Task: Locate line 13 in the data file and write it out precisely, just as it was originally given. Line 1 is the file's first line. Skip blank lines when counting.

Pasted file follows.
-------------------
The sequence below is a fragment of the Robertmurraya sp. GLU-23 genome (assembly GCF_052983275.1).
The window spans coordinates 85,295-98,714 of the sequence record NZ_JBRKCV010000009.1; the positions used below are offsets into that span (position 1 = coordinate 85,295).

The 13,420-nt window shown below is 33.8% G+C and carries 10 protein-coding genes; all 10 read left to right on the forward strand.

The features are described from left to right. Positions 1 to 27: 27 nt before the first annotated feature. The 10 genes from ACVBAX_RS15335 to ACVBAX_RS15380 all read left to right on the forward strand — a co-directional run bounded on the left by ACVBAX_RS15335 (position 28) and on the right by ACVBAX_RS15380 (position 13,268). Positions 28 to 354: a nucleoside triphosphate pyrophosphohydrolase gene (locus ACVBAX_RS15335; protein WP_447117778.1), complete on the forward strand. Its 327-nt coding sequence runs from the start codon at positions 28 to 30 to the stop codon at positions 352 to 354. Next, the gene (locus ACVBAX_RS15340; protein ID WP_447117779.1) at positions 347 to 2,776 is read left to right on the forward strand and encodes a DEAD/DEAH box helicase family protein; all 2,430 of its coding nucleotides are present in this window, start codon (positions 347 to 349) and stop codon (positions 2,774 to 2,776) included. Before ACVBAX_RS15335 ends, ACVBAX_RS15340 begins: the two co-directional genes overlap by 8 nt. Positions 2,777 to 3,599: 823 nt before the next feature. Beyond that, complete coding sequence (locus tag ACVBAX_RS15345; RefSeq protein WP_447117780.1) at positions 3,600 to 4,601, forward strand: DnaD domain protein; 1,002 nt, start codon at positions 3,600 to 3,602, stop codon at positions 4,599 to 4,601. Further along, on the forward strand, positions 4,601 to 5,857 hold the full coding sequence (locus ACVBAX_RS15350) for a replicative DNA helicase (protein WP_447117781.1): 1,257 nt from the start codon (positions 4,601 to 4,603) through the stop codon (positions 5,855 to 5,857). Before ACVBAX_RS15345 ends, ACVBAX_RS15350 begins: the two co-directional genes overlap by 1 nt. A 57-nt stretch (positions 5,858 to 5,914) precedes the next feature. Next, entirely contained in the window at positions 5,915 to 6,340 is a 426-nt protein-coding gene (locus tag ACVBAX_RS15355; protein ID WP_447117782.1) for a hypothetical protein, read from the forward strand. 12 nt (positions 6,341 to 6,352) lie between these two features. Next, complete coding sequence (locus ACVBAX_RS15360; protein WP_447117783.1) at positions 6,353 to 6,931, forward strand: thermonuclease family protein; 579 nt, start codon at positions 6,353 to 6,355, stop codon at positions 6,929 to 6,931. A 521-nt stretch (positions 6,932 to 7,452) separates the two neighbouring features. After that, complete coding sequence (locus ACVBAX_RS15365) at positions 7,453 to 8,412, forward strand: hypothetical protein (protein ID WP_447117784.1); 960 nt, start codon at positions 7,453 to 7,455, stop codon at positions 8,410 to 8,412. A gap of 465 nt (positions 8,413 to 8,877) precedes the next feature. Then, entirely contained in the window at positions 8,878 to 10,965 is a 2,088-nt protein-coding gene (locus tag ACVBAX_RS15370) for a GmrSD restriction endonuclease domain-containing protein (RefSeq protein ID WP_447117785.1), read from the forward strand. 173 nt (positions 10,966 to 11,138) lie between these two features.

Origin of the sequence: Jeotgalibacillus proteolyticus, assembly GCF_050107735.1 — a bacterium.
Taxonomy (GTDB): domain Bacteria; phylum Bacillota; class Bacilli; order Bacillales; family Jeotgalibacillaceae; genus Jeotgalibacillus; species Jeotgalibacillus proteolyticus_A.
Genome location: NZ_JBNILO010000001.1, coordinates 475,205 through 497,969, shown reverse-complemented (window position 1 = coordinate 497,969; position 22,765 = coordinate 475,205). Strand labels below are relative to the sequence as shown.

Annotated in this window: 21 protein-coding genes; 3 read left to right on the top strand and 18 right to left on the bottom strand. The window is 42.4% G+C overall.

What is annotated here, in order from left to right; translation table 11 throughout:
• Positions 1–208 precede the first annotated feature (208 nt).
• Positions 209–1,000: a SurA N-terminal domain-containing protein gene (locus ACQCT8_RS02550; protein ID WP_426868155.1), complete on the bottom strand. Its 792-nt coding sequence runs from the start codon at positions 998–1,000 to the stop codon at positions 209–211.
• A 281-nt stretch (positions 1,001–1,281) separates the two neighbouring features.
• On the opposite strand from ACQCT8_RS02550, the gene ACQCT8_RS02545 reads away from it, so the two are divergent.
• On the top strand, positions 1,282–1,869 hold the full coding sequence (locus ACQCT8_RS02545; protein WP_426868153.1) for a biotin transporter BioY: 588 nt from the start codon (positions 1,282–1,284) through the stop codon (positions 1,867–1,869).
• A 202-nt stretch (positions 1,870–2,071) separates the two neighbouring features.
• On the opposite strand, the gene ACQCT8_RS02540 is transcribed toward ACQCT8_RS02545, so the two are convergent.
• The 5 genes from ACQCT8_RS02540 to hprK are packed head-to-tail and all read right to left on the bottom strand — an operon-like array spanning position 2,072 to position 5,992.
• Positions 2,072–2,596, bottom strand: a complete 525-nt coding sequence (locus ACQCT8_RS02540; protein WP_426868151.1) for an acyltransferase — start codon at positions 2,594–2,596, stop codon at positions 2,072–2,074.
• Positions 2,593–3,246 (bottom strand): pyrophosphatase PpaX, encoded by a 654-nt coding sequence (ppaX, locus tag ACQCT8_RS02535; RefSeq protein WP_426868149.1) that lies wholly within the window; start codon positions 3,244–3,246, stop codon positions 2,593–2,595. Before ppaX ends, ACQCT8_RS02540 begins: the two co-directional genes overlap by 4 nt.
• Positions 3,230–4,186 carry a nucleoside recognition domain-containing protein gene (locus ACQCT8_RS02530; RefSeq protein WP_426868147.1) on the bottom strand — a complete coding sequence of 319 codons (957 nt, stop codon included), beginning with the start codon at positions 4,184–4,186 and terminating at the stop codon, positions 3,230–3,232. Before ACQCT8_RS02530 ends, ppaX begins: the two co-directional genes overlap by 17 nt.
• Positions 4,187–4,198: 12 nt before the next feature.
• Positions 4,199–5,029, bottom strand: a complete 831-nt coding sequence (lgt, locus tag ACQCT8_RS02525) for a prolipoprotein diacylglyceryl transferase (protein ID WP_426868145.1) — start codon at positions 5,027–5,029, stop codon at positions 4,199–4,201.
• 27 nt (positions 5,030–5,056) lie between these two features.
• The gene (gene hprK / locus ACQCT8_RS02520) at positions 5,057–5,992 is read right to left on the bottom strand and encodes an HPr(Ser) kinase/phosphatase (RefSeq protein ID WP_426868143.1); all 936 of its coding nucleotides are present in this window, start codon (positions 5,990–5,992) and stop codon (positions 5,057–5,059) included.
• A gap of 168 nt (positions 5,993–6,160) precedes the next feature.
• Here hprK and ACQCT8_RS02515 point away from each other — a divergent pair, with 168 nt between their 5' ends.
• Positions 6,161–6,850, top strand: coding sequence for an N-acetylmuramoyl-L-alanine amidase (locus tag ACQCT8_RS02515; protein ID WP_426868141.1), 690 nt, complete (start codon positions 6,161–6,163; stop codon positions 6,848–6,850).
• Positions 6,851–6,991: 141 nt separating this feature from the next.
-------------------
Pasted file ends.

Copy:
• On the opposite strand from ACQCT8_RS02550, the gene ACQCT8_RS02545 reads away from it, so the two are divergent.